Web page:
This Economist Says The Fed is Misreading Inflation—Here’s When Rates Might Fall

by NEW YORK DIGITAL NEWS


Over the last couple of years, many economists and investors have criticized the Federal Reserve for failing to tackle inflation earlier.

In March 2020, the federal funds rate was slashed to nearly 0% in response to COVID-19. By March 2021, inflation reached 2.6%. Two months later, it hit 5%. By March 2022, inflation reached 8.5%. Only then, when inflation was already reaching multi-decade highs, the Fed decided to act, opting to increase the federal funds rate by 75 basis points.

It was too late, though, and inflation continued to increase, reaching an apex of 9.1% by June 2022. In total, the Federal Reserve has increased the federal funds rate 11 times over the last year and a half, resulting in a 5.25-5.5% benchmark rate, the highest in 22 years.

The narrative is widely known, yet the underlying dynamics of inflation and the timing of the Fed’s response remain perplexing. Ed Coulson, Director of the Center for Real Estate at the University of California-Irvine, suggested in a recent interview with the Los Angeles Daily News that our grasp of these events is hampered by fundamental issues with how we measure inflation.

Has the Fed Been Misreading Inflation All Along?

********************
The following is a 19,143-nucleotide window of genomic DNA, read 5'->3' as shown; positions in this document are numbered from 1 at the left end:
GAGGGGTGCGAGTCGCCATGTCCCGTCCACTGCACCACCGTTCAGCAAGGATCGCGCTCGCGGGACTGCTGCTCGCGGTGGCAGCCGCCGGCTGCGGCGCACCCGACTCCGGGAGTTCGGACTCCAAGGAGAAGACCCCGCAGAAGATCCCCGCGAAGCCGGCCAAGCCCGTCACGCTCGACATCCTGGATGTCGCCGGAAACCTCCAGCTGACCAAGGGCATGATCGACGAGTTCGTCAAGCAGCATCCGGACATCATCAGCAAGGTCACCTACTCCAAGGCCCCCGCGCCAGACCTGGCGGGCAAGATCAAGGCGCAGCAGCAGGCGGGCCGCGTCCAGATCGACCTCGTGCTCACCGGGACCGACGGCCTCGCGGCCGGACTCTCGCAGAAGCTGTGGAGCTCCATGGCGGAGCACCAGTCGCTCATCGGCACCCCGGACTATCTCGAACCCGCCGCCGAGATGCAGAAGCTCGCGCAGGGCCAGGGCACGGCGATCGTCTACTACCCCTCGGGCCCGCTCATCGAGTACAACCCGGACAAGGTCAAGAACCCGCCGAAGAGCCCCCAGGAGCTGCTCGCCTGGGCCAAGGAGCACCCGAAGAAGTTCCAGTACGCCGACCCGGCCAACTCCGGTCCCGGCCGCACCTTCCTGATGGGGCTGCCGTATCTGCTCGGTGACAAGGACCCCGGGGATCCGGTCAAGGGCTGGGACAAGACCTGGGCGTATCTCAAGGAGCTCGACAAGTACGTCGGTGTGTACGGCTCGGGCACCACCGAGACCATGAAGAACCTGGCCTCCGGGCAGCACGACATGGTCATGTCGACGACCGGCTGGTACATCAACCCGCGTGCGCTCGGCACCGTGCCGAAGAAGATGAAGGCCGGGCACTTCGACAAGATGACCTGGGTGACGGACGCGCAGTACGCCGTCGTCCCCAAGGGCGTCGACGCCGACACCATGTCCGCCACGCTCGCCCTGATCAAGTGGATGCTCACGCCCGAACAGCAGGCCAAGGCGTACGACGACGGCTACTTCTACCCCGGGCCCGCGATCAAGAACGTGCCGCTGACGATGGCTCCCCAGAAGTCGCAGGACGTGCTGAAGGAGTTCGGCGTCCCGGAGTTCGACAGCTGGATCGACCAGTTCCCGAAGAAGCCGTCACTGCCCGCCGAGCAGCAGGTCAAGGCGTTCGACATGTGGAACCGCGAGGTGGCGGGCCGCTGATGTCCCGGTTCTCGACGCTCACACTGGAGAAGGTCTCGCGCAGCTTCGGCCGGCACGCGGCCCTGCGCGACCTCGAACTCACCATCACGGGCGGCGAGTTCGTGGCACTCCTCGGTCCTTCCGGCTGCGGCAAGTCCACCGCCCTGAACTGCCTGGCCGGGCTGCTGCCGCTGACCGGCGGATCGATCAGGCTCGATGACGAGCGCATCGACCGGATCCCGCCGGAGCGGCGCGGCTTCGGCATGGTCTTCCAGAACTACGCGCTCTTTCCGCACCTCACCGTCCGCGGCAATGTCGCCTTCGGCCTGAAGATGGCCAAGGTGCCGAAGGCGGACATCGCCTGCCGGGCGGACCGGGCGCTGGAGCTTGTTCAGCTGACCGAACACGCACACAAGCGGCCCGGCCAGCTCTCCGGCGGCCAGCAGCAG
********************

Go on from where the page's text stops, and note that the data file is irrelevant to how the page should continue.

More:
According to Coulson, the crux of the issue is that consumer price index (CPI) data shouldn’t be used as a macroeconomic policy advisor due to its sluggish nature.

Inflation, as measured by the CPI, starts with a market basket of goods and services, representing typical purchases by consumers, as determined by the Consumer Expenditure Surveys conducted by the Bureau of Labor Statistics (BLS). Each month, the BLS gathers prices for approximately 80,000 items from various sources, including retail stores, service establishments, online sales, and, perhaps most critically, rental units. These items are weighted according to their importance in average household spending, and adjustments are made to account for quality changes in goods and services.

Rental prices, in particular, tend to carry the largest weight as housing is normally a person’s largest expense. The weighing of rent can contribute anywhere from 30-45% of the index’s total, making it all the more important to get an accurate number.

The problem, however, is that when the BLS goes through its surveys, it only asks for a consumer’s rent price today compared to six months ago. And that, Coulson explains, is why the Fed didn’t act in those early days of the pandemic and why it continues to raise rates.

“That’s not contemporaneous information because the rent you’re paying right now depends on a lease that you signed six, eight, 10 months ago.

So, it is very sluggish and lags the true state of the housing market by six months at least.

If (the Fed) had measured inflation properly, they probably would have raised rates very much sooner than they did. And they should stop raising rates now because rents now have leveled off. In fact, our measure of current rental inflation is zero when the Fed still is measuring it at 3% to 4%.”